MEXICAN-AMERICAN STUDIES COURSE WOULD BE AN IMPORTANT STEP TOWARD TEACHING THE FULL HISTORY OF AMERICA
TFN President Calls on SBOE to Add MAS Course to State Curriculum
FOR IMMEDIATE RELEASE
An elective Mexican-American Studies course would be an important step toward teaching public school students the full history of our nation, Texas Freedom Network President Kathy Miller said today.
“Right now there are more than 200 elective courses in the state curriculum, including classes on topics like floral design and web gaming,” Miller said. "In a state where the majority of public school students are Hispanic, surely there is room for an elective course that teaches students how Mexican-Americans have helped shape our nation’s history. And this is especially important just a few years after this state board actually debated whether Texas students should learn about revered Hispanic Americans like Cesar Chavez, Dolores Huerta and Sonia Sotomayor.”
During the debate over new social studies curriculum standards in 2009-10, the board voted to strike Huerta from the standards for third grade social studies. An adviser appointed by the board also argued that Chavez wasn’t an appropriate role model for public school students.
More than 2,300 Texans have already signed on to a petition calling on the State Board of Education add an elective course on Mexican-American studies to the state curriculum.
The adoption of a Mexican-American Studies course would also open the door to discussion of similar courses, such as African-American Studies and Women’s Studies, Miller said.
Teaching about Hispanic-Americans, other ethnic minorities and women was a big part of the debate over new social studies textbooks in 2002 as well as the social studies curriculum standards in 2010. It will almost certainly be a big part of the debate over new social studies textbooks that the state board will consider for adoption this year.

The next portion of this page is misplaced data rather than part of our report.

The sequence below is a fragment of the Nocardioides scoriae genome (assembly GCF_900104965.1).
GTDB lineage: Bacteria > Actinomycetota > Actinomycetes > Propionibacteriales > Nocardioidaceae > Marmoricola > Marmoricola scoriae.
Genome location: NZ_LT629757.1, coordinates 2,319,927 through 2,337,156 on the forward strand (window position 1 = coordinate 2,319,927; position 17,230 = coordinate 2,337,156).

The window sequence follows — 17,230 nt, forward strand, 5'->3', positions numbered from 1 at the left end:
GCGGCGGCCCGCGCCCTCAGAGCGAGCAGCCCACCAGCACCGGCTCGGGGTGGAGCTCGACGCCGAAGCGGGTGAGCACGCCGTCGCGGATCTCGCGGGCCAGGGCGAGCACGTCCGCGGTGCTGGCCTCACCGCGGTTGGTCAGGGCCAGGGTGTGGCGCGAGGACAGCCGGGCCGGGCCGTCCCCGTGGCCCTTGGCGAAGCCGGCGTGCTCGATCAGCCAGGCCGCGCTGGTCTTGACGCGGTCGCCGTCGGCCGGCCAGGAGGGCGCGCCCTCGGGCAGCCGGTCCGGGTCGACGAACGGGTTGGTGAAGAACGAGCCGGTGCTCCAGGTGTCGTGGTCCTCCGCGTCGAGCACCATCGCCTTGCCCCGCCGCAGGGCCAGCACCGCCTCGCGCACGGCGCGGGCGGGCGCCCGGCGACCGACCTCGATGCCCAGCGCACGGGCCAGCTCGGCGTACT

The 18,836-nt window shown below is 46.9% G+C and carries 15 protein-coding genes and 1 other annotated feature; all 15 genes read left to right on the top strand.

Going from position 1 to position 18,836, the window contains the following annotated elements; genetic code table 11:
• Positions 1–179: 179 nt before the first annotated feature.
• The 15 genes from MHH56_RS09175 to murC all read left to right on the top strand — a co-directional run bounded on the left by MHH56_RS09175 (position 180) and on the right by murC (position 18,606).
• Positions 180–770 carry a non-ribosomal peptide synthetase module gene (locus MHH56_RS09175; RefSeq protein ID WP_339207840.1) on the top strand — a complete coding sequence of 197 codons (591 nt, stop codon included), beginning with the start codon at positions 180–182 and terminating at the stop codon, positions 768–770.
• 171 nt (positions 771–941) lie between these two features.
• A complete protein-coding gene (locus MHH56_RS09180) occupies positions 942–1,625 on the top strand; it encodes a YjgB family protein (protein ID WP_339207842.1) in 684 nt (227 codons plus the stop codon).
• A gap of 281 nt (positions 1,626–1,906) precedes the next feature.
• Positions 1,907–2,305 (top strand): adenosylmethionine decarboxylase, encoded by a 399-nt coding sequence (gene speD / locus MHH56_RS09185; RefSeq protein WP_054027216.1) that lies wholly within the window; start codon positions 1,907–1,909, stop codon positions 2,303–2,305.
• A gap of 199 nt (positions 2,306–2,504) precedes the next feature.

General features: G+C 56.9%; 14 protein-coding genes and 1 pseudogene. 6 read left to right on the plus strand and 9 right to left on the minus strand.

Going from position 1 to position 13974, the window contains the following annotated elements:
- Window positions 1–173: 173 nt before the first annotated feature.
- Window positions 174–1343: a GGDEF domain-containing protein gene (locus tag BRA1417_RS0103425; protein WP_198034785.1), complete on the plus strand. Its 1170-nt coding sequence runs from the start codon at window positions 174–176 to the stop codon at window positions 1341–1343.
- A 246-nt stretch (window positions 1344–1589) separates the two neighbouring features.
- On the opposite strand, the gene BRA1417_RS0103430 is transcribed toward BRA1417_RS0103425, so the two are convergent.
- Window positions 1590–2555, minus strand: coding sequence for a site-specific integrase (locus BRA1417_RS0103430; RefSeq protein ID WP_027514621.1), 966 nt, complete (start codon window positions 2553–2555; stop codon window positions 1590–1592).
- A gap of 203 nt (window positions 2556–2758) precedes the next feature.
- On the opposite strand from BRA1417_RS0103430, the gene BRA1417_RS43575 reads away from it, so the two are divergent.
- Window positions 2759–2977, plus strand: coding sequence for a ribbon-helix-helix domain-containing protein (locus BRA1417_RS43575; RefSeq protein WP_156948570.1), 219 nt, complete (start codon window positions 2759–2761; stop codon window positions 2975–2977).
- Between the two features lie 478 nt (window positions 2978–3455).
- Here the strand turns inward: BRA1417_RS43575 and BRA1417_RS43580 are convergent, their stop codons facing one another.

“What has been clear through all of these debates is that the contributions Mexican-Americans as well as African-Americans, women and others have made to the history of our state and nation still get far too little attention in our classrooms,” Miller said. “Now Texas can be a model for recognizing and embracing our nation’s diversity."
A growing number of organizations – such as LULAC, the Mexican-American School Board Members Association, and the National Association of Chicana and Chicano Studies – as well as school districts – including Houston ISD and Ysleta ISD – have called for approval of a Mexican-American Studies course for Texas students. ( A full list of organizations is below.)
In addition, 39 members of the Texas House of Representatives and 11 state Senators have signed on to letters calling on the state board to approve a Mexican-American Studies course.
Research, including a 2012 study from the University of Arizona, has shown that courses in Mexican-American Studies can help improve students’ academic performance and make it more likely that they will graduate.
Organizations Supporting a Mexican-American Studies Course in Texas
· Texas Latino Education Coalition